Ptarmigan in camouflage.
At the high point of the western leg, you'll encounter a weather station painted orange. Previously unlocked, on my last trip to Tent Ridge I found the door bolted. Shame. It made a nice wind shelter.

Beautiful scenery around Spray Lakes.
Moving along, you'll have to drop approximately 75m of elevation and regain 150m to reach the high point of Tent Ridge. The high point is situated due north of Mt. Smuts and The Fist. There is an interesting ridge connecting the Tent Ridge to The Fist from here.

Ridge connecting Tent Ridge to The Fist.
It's a rocky descent from the summit of Tent Ridge to the eastern-leg of the ridge, with a few easy scrambling portions. As you walk along the ridge heading north, the view of Spray Lakes opens up nicely.

Heading south towards the Tent Ridge summit via the west-leg.

Heading north along the western-leg.
Continuing along the ridge, you'll see Mt. Shark due west. Once Mt. Shark is out of the way, a large mountain stands to the west. That's Mt. Assiniboine.

The Matterhorn of the Rockies.
Once you've reached the end of the eastern-leg of Tent Ridge, drop down and follow the obvious trails towards some previously forested areas. The trail through the forested area is rather obvious and leads back to a fire road. From the fire road, turn east and follow it back to the parking area.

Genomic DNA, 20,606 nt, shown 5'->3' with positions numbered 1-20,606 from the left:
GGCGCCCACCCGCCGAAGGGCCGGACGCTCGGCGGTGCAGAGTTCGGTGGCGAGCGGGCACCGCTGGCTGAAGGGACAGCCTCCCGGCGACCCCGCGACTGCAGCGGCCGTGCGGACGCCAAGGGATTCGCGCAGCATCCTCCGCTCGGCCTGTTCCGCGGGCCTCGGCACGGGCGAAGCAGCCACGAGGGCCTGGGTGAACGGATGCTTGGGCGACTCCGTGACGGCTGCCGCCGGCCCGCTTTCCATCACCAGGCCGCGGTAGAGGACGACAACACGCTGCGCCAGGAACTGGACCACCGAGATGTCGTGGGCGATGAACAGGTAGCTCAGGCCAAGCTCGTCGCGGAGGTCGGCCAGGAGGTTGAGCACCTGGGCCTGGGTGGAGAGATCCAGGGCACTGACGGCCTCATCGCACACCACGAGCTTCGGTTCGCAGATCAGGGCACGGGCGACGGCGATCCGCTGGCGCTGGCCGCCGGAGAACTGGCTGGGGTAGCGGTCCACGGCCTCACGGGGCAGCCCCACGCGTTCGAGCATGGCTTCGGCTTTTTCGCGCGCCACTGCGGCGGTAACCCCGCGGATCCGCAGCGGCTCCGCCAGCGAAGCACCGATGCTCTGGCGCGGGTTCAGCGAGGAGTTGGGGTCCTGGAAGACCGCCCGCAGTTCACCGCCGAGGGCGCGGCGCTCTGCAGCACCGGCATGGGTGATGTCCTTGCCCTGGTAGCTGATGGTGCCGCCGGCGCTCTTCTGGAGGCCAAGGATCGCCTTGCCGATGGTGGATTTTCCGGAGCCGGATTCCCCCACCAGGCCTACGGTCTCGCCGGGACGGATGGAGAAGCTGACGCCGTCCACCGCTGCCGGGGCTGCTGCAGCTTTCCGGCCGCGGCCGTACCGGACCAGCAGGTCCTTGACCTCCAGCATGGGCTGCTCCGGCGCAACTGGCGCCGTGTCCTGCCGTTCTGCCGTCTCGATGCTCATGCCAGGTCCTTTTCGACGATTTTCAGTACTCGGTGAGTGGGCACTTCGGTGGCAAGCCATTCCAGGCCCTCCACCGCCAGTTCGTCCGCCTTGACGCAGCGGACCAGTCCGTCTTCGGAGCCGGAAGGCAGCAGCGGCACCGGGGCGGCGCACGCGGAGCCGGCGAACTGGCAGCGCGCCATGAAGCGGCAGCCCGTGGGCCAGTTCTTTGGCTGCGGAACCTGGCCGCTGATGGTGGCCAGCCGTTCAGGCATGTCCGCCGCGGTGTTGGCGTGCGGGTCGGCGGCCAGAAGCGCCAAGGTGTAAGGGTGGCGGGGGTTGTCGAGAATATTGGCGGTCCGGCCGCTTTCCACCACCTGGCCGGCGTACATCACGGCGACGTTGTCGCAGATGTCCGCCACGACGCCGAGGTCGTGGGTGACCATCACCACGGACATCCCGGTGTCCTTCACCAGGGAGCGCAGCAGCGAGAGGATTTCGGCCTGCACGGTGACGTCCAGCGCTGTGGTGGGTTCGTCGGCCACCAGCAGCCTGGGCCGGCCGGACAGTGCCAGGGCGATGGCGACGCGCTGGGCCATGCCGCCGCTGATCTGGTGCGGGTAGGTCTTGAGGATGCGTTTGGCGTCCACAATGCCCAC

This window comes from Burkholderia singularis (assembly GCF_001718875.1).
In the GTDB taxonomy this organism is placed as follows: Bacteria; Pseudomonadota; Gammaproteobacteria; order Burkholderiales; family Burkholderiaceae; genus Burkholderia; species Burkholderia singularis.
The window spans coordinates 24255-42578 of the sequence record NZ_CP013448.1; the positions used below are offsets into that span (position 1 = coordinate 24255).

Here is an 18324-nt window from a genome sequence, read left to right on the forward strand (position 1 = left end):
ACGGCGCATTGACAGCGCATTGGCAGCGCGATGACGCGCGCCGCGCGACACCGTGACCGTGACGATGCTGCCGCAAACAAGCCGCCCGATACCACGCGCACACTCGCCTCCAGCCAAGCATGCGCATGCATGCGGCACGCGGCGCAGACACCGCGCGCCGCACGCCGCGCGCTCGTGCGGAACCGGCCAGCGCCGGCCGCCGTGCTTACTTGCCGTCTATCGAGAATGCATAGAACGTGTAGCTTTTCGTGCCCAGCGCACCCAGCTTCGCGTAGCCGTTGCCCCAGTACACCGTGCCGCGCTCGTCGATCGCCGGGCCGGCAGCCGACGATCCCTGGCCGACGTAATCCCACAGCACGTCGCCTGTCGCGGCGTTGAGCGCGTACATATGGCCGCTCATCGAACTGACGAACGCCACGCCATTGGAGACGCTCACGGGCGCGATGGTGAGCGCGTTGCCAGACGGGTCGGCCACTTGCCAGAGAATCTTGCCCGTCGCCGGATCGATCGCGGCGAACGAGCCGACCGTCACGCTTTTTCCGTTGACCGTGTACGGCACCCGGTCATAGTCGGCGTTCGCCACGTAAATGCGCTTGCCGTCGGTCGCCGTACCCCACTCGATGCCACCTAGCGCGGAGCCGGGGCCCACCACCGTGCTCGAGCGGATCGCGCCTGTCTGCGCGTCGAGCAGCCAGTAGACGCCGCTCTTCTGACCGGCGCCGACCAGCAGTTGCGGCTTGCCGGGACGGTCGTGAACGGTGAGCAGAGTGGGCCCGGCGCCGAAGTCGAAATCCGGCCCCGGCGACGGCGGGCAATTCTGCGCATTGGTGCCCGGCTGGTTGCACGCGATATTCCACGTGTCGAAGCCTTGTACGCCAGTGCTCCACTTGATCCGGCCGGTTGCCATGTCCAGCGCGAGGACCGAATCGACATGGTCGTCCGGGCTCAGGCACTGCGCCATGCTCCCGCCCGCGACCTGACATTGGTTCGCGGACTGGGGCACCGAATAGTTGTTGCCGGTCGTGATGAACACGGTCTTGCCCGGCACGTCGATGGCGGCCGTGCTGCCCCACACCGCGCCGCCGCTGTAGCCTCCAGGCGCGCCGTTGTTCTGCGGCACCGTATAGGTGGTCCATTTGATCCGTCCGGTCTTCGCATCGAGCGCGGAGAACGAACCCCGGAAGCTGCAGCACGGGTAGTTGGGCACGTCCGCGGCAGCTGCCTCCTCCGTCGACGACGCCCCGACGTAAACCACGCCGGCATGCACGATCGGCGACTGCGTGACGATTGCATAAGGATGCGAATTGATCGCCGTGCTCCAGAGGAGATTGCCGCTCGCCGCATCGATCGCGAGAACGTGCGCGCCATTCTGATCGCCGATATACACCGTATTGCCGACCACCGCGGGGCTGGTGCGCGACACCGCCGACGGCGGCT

The western-leg of Tent Ridge.

An important note about hiking Tent Ridge in winter conditions. First and most importantly, the Monica Brook basin and the NW bowl on the western-leg are prime avalanche terrain (a quick search on www.avalanche.ca of "Tent Ridge" can confirm this). I would wager that the safest route to approach or descend Tent Ridge is via the windswept windward facing slopes of the western-leg and then gaining the ridge as soon as the option safely presents itself. Prior to heading out, pay attention to the avalanche forecast, snow conditions and weather on the day of your trip.  Know how to identify and avoid slopes that can avalanche. Avoid the run-out zones, particularly the big one on the NW bowl. If you don't know what I'm talking about, then don't go.

Second, snowshoes will be required as the snow level at tree-line will be quite deep, especially on leeward slopes. If the snow is sugary, you're in for one tough slog. Third, the ridge is extremely windy, so pack your gear wisely. Avoid descending via gullies or obvious avalanche zones--stick to the ridgeline on the eastern-leg for your descent.